an end to end ERP system is needed and that legacy systems should be scrapped. I
think success can be achieved with a good blend of legacy and ERP systems. CIOs
should clearly tell the management about what ERP can and cannot do, rather than
recommending the scrapping of the entire existing system. In Ford, CIO’s are
told to be business savvy rather than technology savvy. Technology is just the
enabler for gaining business advantage. The moment you adopt that kind of
culture, you will able to quantify things and instead of going blindly towards a
ERP or SCM, the CIO would take a balanced view from a functional perspective and
come out with an IS road map taking all the issues into consideration.
M Suresh (Hyundai): Our investments are not based
primarily on ROI. We do plan our investments based on how IT helps us in
day-to-day operations. Regarding investment there is no constraint and is based
on market situations.
PKR: How important is the market place going to be in
reaching out to clients?
Sundaram Fasteners: I have strong views on this
subject. About four years back, there was an initiative taken by Telco and Bajaj
towards market places. They started off with EDI. But it soon ran into trouble.
It flopped because individually each of the organizations were looking at it at
the operational level in different ways. Now it has became clear that we are
heading towards a situation where every supplier organization has to operate in
different styles to suit different OEM’s. Besides each of the EDI service
providers have their own methods of operation. They are not able to co-ordinate
among themselves. Companies are not willing to share information. For EDI to
succeed, we need to be transparent in the first place. Perhaps the solution lies
in creating an electronic exchange. But for that, at least a handful of
suppliers should come together.
Satyam Infoway: One can create private market places,
like for instance Telco has myvaluechain.com. Similarly, companies and its chain
of suppliers can be in one marketplace. The cost of such a solution is also very
minimal. EDI in India failed not because of the lack of common standards or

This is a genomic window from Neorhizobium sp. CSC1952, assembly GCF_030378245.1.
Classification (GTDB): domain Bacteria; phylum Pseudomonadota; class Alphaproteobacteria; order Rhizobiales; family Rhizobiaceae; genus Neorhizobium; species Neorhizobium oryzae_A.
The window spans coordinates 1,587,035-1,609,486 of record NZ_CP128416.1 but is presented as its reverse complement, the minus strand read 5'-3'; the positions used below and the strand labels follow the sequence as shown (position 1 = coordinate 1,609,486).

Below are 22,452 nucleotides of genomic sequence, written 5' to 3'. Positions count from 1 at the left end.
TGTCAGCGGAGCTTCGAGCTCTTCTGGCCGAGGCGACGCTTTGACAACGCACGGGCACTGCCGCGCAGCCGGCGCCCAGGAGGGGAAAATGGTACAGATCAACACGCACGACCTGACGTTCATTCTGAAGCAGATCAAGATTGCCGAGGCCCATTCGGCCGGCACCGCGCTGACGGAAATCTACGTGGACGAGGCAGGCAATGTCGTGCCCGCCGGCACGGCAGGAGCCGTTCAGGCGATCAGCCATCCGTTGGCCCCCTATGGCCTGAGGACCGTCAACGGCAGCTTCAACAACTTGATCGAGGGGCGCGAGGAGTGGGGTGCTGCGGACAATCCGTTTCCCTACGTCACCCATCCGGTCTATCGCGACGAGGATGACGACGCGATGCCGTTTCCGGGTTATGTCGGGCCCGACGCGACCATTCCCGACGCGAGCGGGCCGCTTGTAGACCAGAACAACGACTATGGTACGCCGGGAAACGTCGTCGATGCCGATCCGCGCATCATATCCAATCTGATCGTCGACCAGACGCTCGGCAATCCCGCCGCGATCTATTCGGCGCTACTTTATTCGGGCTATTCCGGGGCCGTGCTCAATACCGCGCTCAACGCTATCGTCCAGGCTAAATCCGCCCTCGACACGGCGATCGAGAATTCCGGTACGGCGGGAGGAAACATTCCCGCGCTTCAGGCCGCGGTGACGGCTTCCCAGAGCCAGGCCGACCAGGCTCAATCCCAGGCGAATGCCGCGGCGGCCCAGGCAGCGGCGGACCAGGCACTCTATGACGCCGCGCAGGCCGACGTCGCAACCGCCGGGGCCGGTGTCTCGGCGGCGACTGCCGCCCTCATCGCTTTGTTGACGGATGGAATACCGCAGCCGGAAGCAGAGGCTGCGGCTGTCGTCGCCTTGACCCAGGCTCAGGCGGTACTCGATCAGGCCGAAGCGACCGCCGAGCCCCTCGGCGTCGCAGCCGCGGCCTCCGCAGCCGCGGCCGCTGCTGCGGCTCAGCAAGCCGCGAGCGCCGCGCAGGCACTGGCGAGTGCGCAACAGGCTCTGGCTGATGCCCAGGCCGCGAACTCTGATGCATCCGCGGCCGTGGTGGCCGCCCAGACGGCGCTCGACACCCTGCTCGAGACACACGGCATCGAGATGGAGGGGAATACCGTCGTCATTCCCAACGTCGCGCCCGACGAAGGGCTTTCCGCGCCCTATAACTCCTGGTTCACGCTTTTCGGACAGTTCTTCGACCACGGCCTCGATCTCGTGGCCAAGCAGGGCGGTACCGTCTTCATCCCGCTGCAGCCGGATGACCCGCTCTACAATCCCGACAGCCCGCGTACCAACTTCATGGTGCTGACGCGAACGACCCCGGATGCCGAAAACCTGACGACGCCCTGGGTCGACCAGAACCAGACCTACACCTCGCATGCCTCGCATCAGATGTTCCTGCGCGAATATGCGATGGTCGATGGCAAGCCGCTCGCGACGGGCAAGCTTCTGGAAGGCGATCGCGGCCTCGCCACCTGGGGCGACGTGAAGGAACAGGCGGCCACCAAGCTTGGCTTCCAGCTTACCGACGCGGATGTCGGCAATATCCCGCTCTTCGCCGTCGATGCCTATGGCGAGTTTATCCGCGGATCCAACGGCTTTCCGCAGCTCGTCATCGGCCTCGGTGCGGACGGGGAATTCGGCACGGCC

formats, it failed because it is a very clunky system. It is essentially
machine-to-machine communication. However, there are notable examples of success
in EDI. One of the companies in the Rane group- Rane Brake Linings was using EDI
to interact with 11 distribution depots and the factory. It has not succeeded,
because it requires a certain degree of discipline on the part of the users.
Frost & Sullivan: One of the reasons most of the
market places fail is that a market place is seen as a place where the company
wants to reduce procurement costs. Big buyers often get together, bully
suppliers and force them to reduce the price points. So, this is one of the
reasons for the reluctance of auto component manufactures hesitating to enter
Hyundai: We have a factory automation system, which
tracks the shop floor production. Scheduling and sequencing is based on the
marketing requirements. We do have a refining system where any change in market
requirement is further fed into the shop floor automation system, which gives
the leverage to the shop floor people to change the production sequence.
Ford: Especially with the kind of competition today,
the customer is in a demanding position. Given this, we need to have good
systems in the shop floor that can actually be synchronized with the customers
requirements. For example, a customer orders for a white car. After a week he
comes back and opts for a red one. Hence, the systems have to be efficient in
such a way that the information reaches the shop floor before the body enters
the paint shop. And in Ford, we use a mix of systems.
For instance, we use MFG — PRO for capturing the dealer
orders and then those orders are sequenced and segmented every night and
transferred to digital VAX platform. This system is called Plant Vehicle
Scheduling (PVS); it is running in Ford factories across the world. PVS has
interfaces with the MFG and the MRP system in mainframes. PVS enables dealers to
actually log into the system and change the color of the car or find out where
the car is at that point in time in the production cycle.
PKR: How do auto manufacturers view the concept of
customer relationship management? What happens after a complaint comes in and
how are customers’ buying patterns analyzed? How quickly are these customers’
complaints addressed and how effective is the feedback information acquired
after that, especially given that this is critical in this sector?
Ashok Leyland: We have thousands of customers. We
concentrate on the top few customers who contribute to 50% of vehicle sales. We
ensure that we get repeat orders from them.
Ford: We actually have a concept called intensive
customer concern definitions (ICCD). This transmits unfiltered feedback from the
customers directly to the quality and the manufacturing department. intensive
customer concern definitions keeps calling the customers once the car is
actually sold and records the customer concerns and recommendations. The
feedback is then used by the concerned departments to enchance the production
process. Ford uses the web extensively and has value additions like the Josh
club to monitor the preferences of customers.
Hyundai: Complaints are captured through dealers and
marketing offices. Since we have centralized servers, complaint capturing from
the dealers is Web-enabled. They transfer the information to our systems. We
have a full-fledged customer complaint monitoring and closing system in place.